For all the talk of social media being potentially dangerous and nasty, I find it great for connecting with other farmers. It is not the same as having a chat with a few lads at the mart or local co-op, but it is much better than talking to no one. And that isolation is a real danger these days for farmers. There is more work and less time than ever. Even before COVID-19, how often did you hear someone say, “Sure you’d see no one now.”
So, as long as you do not spend all your time looking at the phone, then social media can be useful for sharing hard-luck stories and seeking first-hand advice on all things related to farming.
I was having a moan last week in an online discussion group about not getting silage cut and baled before the rain. Other farmers sympathised and joked in equal measure. I felt better after they shared their similar experiences. Then, one contributor to the discussion relayed a conversation he had with a neighbour a few years ago, and the insight will stay with me for a long time.
As long as you do not spend all your time looking at the phone, then social media can be useful for sharing hard-luck stories and seeking first-hand advice
This neighbour was considered a “good farmer” but more importantly, he was a nice man. The talk was about silage and cutting at the right time, wilting, tedding etc. The man said he made great silage some years and it did not make him a millionaire, and he made poor silage other years and he did not go broke.
Very obvious when you see it written down, but it is a message that is often missed when we read the latest advice about best practice and striving to be more efficient every year. Of course, everyone should try to reduce waste and farm better, but equally we should not get too anxious if it rains when we want sunshine and stays dry when we want a sup of rain.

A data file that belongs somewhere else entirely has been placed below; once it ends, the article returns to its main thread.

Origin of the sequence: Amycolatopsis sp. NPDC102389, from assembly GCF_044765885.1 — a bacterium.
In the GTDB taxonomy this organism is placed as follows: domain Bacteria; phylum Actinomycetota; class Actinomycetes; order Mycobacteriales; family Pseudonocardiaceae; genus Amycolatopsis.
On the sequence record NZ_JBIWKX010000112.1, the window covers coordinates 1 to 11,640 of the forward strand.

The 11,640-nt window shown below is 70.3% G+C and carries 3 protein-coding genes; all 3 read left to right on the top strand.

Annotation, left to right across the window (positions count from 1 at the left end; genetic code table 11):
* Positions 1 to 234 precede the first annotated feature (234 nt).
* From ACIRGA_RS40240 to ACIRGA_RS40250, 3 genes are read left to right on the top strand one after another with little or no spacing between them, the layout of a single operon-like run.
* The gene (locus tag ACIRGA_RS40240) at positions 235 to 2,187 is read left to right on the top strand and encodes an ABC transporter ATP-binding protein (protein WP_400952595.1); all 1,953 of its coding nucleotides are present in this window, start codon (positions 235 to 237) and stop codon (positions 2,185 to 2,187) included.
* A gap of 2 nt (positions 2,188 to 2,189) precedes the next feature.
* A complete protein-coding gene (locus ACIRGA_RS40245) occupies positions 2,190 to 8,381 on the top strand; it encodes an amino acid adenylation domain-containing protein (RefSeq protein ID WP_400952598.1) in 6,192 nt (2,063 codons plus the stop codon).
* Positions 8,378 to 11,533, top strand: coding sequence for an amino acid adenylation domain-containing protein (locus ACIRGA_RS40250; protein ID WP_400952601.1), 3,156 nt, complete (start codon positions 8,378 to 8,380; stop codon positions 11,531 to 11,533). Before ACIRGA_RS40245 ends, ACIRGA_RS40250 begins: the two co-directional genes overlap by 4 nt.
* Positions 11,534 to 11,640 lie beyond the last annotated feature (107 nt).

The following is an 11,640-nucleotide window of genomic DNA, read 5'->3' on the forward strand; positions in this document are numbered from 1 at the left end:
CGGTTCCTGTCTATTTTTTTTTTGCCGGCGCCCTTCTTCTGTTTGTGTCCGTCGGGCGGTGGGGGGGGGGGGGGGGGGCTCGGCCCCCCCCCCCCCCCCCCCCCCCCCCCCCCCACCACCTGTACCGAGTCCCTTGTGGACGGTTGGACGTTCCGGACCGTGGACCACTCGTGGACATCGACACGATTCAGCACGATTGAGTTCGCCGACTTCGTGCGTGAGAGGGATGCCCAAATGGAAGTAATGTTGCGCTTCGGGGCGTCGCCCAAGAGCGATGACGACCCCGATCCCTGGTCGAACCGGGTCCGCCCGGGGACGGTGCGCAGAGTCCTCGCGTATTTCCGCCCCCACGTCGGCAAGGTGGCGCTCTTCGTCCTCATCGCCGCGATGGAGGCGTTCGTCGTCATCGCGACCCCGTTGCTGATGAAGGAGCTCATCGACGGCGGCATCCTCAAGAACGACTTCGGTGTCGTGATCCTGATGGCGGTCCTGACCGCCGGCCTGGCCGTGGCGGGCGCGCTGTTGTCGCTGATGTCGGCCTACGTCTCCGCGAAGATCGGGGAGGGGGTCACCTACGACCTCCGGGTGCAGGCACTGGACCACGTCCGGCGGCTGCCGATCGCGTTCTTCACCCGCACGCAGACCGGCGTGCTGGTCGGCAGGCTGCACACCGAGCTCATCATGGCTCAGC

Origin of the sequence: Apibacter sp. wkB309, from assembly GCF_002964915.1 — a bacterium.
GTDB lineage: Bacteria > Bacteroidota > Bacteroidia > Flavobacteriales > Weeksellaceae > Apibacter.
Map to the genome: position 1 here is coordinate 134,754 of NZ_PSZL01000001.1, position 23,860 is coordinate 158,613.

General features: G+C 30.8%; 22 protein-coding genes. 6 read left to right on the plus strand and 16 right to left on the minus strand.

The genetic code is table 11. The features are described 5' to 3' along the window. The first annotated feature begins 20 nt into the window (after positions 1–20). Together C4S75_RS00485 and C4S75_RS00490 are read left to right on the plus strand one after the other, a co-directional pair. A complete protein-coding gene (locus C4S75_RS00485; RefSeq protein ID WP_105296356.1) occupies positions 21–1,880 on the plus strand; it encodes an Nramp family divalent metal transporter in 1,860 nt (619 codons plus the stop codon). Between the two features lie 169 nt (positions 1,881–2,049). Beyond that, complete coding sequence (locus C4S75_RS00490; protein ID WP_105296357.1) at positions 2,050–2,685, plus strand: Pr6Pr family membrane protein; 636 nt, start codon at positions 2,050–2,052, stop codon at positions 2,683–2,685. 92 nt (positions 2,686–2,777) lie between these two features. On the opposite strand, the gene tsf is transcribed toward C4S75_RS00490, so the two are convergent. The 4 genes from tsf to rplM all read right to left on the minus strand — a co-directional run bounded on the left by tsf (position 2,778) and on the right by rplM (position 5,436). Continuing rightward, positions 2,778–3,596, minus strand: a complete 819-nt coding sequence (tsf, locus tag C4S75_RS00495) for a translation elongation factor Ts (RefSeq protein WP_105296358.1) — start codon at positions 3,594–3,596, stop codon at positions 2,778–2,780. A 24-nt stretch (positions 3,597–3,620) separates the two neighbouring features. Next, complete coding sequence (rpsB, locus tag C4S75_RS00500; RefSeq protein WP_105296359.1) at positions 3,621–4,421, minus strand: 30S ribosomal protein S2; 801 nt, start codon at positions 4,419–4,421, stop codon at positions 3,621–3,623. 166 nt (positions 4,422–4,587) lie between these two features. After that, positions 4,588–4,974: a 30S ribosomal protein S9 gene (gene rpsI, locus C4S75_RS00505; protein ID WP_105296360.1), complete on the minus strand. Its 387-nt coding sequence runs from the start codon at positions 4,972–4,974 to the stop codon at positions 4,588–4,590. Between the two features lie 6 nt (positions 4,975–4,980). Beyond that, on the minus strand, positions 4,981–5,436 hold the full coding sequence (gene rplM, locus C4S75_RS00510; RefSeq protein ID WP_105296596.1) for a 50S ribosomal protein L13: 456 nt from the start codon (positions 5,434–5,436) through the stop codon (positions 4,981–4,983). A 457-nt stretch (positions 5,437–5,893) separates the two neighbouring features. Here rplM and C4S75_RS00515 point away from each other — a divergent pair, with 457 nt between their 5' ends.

At the time of writing, the silage is still standing in the field here. It will be cut and baled when there are a few dry days forecast. As another online farmer said, a little bit of stem in the silage is no harm.The lads cutting so-called rocket fuel are the same ones who’ll be throwing expensive straw in the diet feeders for fibre next winter, he added.
The lads cutting so-called rocket fuel are the same ones who’ll be throwing expensive straw in the diet feeders for fibre next winter
Anyway, that is the feed supply side of things. On the demand side, the yearling cattle continue to do well. Managing grass in front of them is easy compared to when the sheep were here. A reel and a dozen white stakes are all you need for cattle, whereas sheep need the type of fencing you see in a high-security prison. Grazing out paddocks fully is not possible with sheep unless the place is fenced to within an inch of its life.
The last bit of news I have is that the new shed has been started. It will be straw-bedded and is four spans. The man doing the job marked out where the legs will stand last week, but more on that in the next dispatch.